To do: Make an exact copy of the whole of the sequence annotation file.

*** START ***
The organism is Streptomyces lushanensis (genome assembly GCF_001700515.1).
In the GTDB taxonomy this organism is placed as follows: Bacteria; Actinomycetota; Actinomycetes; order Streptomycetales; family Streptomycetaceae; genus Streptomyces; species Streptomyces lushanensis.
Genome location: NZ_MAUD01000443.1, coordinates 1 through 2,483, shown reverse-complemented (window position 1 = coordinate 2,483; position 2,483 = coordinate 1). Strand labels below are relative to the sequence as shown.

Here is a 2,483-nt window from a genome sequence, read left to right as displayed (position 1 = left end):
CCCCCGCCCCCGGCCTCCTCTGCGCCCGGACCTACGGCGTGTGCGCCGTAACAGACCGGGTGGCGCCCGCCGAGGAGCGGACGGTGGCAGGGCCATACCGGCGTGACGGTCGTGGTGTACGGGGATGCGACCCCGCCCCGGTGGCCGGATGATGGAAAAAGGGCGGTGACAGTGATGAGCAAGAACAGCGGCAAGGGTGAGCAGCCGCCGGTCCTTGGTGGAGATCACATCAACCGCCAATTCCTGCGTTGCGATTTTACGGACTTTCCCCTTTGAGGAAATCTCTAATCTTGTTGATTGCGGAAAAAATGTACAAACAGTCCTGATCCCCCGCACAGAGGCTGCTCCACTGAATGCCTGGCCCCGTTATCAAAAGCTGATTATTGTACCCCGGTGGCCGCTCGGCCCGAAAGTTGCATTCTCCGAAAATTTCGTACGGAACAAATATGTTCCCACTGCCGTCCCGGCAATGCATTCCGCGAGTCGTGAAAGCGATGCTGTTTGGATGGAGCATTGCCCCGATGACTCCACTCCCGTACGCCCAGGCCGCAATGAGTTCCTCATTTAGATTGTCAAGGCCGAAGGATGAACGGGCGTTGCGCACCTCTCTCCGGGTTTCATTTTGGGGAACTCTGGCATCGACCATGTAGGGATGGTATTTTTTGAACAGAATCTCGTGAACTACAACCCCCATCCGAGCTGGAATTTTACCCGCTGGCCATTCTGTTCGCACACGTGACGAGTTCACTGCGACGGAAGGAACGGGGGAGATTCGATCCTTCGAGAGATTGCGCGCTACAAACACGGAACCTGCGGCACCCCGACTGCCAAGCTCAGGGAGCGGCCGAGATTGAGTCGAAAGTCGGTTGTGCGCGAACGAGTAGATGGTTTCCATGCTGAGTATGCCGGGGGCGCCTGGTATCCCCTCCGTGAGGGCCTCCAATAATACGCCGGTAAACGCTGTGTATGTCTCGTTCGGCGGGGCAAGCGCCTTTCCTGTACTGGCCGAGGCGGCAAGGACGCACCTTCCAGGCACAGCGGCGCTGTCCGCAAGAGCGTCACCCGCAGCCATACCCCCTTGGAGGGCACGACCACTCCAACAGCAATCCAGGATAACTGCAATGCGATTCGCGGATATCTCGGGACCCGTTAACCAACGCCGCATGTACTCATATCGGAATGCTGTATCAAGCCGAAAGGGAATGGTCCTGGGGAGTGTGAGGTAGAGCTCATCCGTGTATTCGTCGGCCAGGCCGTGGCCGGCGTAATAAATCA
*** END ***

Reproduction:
The organism is Streptomyces lushanensis (genome assembly GCF_001700515.1).
In the GTDB taxonomy this organism is placed as follows: Bacteria; Actinomycetota; Actinomycetes; order Streptomycetales; family Streptomycetaceae; genus Streptomyces; species Streptomyces lushanensis.
Genome location: NZ_MAUD01000443.1, coordinates 1 through 2,483, shown reverse-complemented (window position 1 = coordinate 2,483; position 2,483 = coordinate 1). Strand labels below are relative to the sequence as shown.

Here is a 2,483-nt window from a genome sequence, read left to right as displayed (position 1 = left end):
CCCCCGCCCCCGGCCTCCTCTGCGCCCGGACCTACGGCGTGTGCGCCGTAACAGACCGGGTGGCGCCCGCCGAGGAGCGGACGGTGGCAGGGCCATACCGGCGTGACGGTCGTGGTGTACGGGGATGCGACCCCGCCCCGGTGGCCGGATGATGGAAAAAGGGCGGTGACAGTGATGAGCAAGAACAGCGGCAAGGGTGAGCAGCCGCCGGTCCTTGGTGGAGATCACATCAACCGCCAATTCCTGCGTTGCGATTTTACGGACTTTCCCCTTTGAGGAAATCTCTAATCTTGTTGATTGCGGAAAAAATGTACAAACAGTCCTGATCCCCCGCACAGAGGCTGCTCCACTGAATGCCTGGCCCCGTTATCAAAAGCTGATTATTGTACCCCGGTGGCCGCTCGGCCCGAAAGTTGCATTCTCCGAAAATTTCGTACGGAACAAATATGTTCCCACTGCCGTCCCGGCAATGCATTCCGCGAGTCGTGAAAGCGATGCTGTTTGGATGGAGCATTGCCCCGATGACTCCACTCCCGTACGCCCAGGCCGCAATGAGTTCCTCATTTAGATTGTCAAGGCCGAAGGATGAACGGGCGTTGCGCACCTCTCTCCGGGTTTCATTTTGGGGAACTCTGGCATCGACCATGTAGGGATGGTATTTTTTGAACAGAATCTCGTGAACTACAACCCCCATCCGAGCTGGAATTTTACCCGCTGGCCATTCTGTTCGCACACGTGACGAGTTCACTGCGACGGAAGGAACGGGGGAGATTCGATCCTTCGAGAGATTGCGCGCTACAAACACGGAACCTGCGGCACCCCGACTGCCAAGCTCAGGGAGCGGCCGAGATTGAGTCGAAAGTCGGTTGTGCGCGAACGAGTAGATGGTTTCCATGCTGAGTATGCCGGGGGCGCCTGGTATCCCCTCCGTGAGGGCCTCCAATAATACGCCGGTAAACGCTGTGTATGTCTCGTTCGGCGGGGCAAGCGCCTTTCCTGTACTGGCCGAGGCGGCAAGGACGCACCTTCCAGGCACAGCGGCGCTGTCCGCAAGAGCGTCACCCGCAGCCATACCCCCTTGGAGGGCACGACCACTCCAACAGCAATCCAGGATAACTGCAATGCGATTCGCGGATATCTCGGGACCCGTTAACCAACGCCGCATGTACTCATATCGGAATGCTGTATCAAGCCGAAAGGGAATGGTCCTGGGGAGTGTGAGGTAGAGCTCATCCGTGTATTCGTCGGCCAGGCCGTGGCCGGCGTAATAAATCA